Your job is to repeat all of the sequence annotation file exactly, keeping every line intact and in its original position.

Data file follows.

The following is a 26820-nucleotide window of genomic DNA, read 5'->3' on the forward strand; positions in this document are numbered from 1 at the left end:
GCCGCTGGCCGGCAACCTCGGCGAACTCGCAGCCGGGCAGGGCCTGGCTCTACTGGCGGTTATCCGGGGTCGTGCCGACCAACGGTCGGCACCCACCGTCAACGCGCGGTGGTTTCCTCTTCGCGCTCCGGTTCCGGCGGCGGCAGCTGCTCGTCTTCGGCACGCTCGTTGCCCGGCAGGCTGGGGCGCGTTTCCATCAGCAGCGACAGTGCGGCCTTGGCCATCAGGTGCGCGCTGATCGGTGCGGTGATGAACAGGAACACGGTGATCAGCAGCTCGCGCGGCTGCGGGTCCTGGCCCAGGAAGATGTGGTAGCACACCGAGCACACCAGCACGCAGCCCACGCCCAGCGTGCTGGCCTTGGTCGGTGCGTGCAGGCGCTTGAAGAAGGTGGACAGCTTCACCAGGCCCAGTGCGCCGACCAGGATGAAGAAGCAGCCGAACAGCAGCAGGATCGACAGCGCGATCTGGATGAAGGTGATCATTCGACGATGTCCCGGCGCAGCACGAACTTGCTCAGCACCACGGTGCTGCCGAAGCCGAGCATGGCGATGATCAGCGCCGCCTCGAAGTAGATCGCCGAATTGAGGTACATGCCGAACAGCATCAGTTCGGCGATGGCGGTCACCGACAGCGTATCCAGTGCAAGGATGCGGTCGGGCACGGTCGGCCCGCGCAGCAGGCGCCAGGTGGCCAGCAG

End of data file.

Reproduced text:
The following is a 26820-nucleotide window of genomic DNA, read 5'->3' on the forward strand; positions in this document are numbered from 1 at the left end:
GCCGCTGGCCGGCAACCTCGGCGAACTCGCAGCCGGGCAGGGCCTGGCTCTACTGGCGGTTATCCGGGGTCGTGCCGACCAACGGTCGGCACCCACCGTCAACGCGCGGTGGTTTCCTCTTCGCGCTCCGGTTCCGGCGGCGGCAGCTGCTCGTCTTCGGCACGCTCGTTGCCCGGCAGGCTGGGGCGCGTTTCCATCAGCAGCGACAGTGCGGCCTTGGCCATCAGGTGCGCGCTGATCGGTGCGGTGATGAACAGGAACACGGTGATCAGCAGCTCGCGCGGCTGCGGGTCCTGGCCCAGGAAGATGTGGTAGCACACCGAGCACACCAGCACGCAGCCCACGCCCAGCGTGCTGGCCTTGGTCGGTGCGTGCAGGCGCTTGAAGAAGGTGGACAGCTTCACCAGGCCCAGTGCGCCGACCAGGATGAAGAAGCAGCCGAACAGCAGCAGGATCGACAGCGCGATCTGGATGAAGGTGATCATTCGACGATGTCCCGGCGCAGCACGAACTTGCTCAGCACCACGGTGCTGCCGAAGCCGAGCATGGCGATGATCAGCGCCGCCTCGAAGTAGATCGCCGAATTGAGGTACATGCCGAACAGCATCAGTTCGGCGATGGCGGTCACCGACAGCGTATCCAGTGCAAGGATGCGGTCGGGCACGGTCGGCCCGCGCAGCAGGCGCCAGGTGGCCAGCAG